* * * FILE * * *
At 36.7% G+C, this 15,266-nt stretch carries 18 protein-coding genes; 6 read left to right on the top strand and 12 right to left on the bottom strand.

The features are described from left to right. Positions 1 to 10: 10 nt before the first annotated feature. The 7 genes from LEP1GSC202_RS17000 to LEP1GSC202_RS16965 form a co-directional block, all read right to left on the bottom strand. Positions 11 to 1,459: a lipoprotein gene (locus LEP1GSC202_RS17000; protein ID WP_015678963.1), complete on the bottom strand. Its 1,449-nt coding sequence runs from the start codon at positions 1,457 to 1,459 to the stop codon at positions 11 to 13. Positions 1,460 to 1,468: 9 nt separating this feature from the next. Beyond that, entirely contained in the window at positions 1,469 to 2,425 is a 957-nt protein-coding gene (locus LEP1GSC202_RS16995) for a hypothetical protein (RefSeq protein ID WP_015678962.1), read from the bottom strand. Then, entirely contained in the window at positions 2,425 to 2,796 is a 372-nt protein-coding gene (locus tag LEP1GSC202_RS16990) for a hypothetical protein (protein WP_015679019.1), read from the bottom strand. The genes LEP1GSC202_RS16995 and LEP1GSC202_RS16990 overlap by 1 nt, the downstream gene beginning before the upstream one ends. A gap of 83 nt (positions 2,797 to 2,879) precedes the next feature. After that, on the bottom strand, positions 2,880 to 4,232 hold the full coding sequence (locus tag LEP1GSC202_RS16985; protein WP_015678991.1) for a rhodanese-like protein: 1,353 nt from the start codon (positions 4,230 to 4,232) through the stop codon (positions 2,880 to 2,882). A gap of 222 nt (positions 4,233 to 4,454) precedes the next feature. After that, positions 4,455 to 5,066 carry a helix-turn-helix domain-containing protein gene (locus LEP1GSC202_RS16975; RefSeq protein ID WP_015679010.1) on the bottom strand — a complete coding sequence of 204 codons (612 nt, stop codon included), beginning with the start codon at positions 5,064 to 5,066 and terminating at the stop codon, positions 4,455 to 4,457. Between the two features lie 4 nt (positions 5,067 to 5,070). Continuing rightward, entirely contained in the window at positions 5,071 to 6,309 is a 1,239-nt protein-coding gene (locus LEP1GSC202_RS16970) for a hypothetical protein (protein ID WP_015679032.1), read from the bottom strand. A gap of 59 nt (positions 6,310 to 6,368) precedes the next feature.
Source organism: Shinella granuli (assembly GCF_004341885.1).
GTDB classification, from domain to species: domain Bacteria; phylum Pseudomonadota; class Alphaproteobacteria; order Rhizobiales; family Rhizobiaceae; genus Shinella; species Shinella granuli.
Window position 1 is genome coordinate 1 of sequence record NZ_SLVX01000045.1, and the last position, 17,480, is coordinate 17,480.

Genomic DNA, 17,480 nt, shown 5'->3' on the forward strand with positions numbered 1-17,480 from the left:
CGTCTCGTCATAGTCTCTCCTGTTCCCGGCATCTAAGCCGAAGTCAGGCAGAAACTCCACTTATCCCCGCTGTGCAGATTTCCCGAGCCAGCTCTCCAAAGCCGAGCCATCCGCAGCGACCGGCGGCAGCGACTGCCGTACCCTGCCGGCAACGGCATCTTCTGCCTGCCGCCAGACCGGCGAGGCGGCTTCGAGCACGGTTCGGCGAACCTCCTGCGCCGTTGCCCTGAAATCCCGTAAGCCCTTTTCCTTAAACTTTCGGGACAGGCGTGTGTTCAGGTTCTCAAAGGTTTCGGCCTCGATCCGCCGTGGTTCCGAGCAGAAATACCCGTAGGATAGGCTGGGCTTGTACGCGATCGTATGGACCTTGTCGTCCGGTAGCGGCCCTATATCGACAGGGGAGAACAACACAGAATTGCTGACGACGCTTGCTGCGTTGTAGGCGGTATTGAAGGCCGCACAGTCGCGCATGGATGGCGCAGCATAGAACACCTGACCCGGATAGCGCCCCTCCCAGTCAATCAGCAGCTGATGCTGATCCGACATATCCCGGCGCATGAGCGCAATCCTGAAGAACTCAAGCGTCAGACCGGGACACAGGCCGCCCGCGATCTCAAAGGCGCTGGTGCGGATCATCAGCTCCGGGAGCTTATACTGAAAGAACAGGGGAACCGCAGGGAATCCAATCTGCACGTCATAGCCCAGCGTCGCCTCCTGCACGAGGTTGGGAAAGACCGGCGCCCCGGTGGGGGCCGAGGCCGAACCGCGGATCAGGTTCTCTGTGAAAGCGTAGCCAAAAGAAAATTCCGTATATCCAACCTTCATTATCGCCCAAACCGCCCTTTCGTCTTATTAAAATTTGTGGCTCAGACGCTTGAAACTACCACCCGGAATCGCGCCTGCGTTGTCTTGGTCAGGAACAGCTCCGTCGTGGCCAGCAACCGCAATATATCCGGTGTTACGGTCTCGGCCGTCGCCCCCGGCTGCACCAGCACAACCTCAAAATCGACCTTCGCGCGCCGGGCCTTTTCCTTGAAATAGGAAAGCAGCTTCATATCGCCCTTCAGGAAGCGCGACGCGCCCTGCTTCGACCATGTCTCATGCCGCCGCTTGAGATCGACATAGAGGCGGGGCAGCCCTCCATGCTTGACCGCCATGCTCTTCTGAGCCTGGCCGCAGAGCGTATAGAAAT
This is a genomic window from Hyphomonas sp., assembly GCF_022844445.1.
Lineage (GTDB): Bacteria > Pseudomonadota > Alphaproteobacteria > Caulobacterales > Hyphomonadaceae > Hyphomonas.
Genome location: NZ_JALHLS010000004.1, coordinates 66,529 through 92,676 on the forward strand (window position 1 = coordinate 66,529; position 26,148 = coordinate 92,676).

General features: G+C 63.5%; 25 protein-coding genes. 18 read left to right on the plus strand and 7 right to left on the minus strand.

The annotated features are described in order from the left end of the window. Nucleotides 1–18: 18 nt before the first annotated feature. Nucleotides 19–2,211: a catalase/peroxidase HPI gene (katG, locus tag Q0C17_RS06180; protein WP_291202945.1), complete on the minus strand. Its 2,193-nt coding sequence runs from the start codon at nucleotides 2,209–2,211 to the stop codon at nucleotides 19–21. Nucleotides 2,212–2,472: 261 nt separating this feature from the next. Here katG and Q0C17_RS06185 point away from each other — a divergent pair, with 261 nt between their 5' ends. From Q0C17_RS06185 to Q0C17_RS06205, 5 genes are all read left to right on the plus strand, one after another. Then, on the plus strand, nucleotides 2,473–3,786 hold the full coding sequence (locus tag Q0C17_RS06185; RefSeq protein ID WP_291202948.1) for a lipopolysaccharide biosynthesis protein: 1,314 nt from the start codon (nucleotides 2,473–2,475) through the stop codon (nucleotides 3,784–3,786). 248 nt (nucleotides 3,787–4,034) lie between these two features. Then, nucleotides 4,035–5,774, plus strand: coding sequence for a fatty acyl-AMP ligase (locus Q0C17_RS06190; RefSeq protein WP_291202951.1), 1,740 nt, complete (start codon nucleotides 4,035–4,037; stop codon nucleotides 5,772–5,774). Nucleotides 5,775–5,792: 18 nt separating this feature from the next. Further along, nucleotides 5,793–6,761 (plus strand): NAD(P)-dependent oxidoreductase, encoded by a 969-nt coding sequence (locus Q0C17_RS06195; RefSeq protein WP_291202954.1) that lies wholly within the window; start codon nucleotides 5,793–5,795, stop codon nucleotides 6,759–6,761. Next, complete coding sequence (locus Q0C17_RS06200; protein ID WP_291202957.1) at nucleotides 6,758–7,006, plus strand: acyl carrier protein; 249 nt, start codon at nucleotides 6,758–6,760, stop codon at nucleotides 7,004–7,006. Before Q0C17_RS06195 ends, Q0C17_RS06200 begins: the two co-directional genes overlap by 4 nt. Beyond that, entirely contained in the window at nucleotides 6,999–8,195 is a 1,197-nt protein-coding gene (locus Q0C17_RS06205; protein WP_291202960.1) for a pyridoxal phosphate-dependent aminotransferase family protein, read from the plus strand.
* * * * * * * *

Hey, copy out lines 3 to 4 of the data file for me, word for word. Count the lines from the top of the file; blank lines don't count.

Source organism: Shinella granuli (assembly GCF_004341885.1).
GTDB classification, from domain to species: domain Bacteria; phylum Pseudomonadota; class Alphaproteobacteria; order Rhizobiales; family Rhizobiaceae; genus Shinella; species Shinella granuli.